"Dancing Tid-bits" Issue #87, Thursday, Jan 31, 2002
Alemana and Three Alemanas, part I
Alemana, I am told, simply means in German, a turn under the arm. I wish it
was as simple as that! So this was the question answered by a Champion a
Q. What is the difference, if any, between "Alemana" and "Underarm turn"?
A. Alemana has (steps 4 to 6 for the lady) 1/8 then 1/2 then 3/8 turn which means that it works a little toward and then away and then back towards the man. The underarm turn works more like a spot turn (switch turn, they call it now) with man holding the ladies hand, so it remains on one line.
I believe that the above description is for an Alemana started from an open facing position. If started from Fan, there would be another 1/4 turn added to initial 1/8 as given by Donald Johnson.
So let's help a beginner student and assume we are starting from Fan position:
Man: Man simply does 6 steps 1. LF forward 2. RF in place 3. Close LF to RF slightly back and then 4. RF back 5. LF in place 6. Close RF to LF. Of course the timing remains 2 3 41
Lady: (6 steps starting from Fan Pos) It is the ladies steps that make Alemana turn the "Alemana". She will 1. close RF to LF (count 2) 2. step forward LF (count 3) 3. Step forward RF (count 41). It is at this time I think the real Alemana starts as she starts to turn under the man's raised left arm. At this time she has made a 3/8 turn to right between step 3 and 4. Now, step 4. LF forward then turn 1/2 to right (count 2&). 5. RF forward and turn 3/8 to right (count 3&) 6. LF forward (count 41). Here the "&" counts are being used to "tick and turn" on the ball of the foot, foot flat? using the later 1/2 of the beat. It is a good idea to learn all this by studying "practice alignments" Starting the alemana in Fan, man facing the wall and lady facing against LOD. Man's alignments do not change. Alignments for the Lady: on step 1, 2 and 3 she is simply going forward facing against LOD, after she has turned right 3/8 between 3 and 4, she faces DC on step 4. Step 5 is DW against LOD and the step 6 is facing Center again (kind of).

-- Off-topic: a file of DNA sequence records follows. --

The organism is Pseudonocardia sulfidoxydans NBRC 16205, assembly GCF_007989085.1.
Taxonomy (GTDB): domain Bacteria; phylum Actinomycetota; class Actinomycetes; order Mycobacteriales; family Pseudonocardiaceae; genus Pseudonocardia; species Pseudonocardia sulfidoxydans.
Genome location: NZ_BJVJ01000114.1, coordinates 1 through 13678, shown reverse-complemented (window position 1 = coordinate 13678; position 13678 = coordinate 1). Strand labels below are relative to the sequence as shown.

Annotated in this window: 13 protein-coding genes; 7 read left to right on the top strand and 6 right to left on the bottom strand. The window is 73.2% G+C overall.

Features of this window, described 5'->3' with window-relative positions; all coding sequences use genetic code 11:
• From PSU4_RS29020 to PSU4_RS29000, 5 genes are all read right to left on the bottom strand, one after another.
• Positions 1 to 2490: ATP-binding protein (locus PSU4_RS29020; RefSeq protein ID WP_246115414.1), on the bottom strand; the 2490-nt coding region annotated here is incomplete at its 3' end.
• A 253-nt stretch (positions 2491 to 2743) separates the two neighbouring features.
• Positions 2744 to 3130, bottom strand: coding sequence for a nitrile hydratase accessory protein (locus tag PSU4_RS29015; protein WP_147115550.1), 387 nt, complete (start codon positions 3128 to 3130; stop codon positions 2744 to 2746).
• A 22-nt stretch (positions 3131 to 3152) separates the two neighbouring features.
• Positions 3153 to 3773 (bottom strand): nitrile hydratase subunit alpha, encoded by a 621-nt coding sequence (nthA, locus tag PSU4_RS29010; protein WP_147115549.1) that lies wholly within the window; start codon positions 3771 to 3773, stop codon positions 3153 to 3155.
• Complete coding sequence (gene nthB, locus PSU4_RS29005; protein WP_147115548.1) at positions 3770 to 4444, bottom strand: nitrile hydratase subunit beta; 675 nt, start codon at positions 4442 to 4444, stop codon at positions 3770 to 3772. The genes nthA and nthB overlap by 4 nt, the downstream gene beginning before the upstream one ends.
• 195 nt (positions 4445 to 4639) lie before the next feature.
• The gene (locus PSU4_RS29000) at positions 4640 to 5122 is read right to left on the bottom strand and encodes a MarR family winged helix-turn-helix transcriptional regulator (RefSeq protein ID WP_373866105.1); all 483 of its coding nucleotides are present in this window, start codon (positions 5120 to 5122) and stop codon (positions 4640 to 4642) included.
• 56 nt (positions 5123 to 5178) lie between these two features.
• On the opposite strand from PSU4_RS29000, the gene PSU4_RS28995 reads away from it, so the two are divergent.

Notice that as the lady starts to do an Alemana turn, she first goes to the man, then away and then back to him. I call that a "Triangle Pattern." Many other styling differences can be considered here. For example, when lady is making above turns she uses a brushing technique. Alemana turns without brushing look better and faster to me. Another point that quite often is not emphasized is the way lady places her Left foot forward and across when initiating the alemana turn (step 4, ISTD). This is a 'Delayed Forward Walk, Knee Straight" and this helps the timing and movement. Also I think this is a short step, where she turns 1/2 to R and then follows a longer step Right foot forward, before she turns again 3/8 to right and meets the man (both coming forward). Many dancers feel a little awkward with this movement but it is a wonderful feeling, both coming forward, if you intend to follow this with a Natural Opening Out Movement as in Open or Advanced hip twist or Spiral. However if Hand to Hand is to follow, man should lead lady to step to side on the last step rather than forward.
My intention was to write an article on Three Alemanas but then I thought let's talk about the Alemana first, so next time. We have 10 inches of Snow overnight here in Detroit, it is beautiful and my heart goes out to Afghan people. Best Wishes, Max
Questions and comments to Dancemax@aol.com, thank you.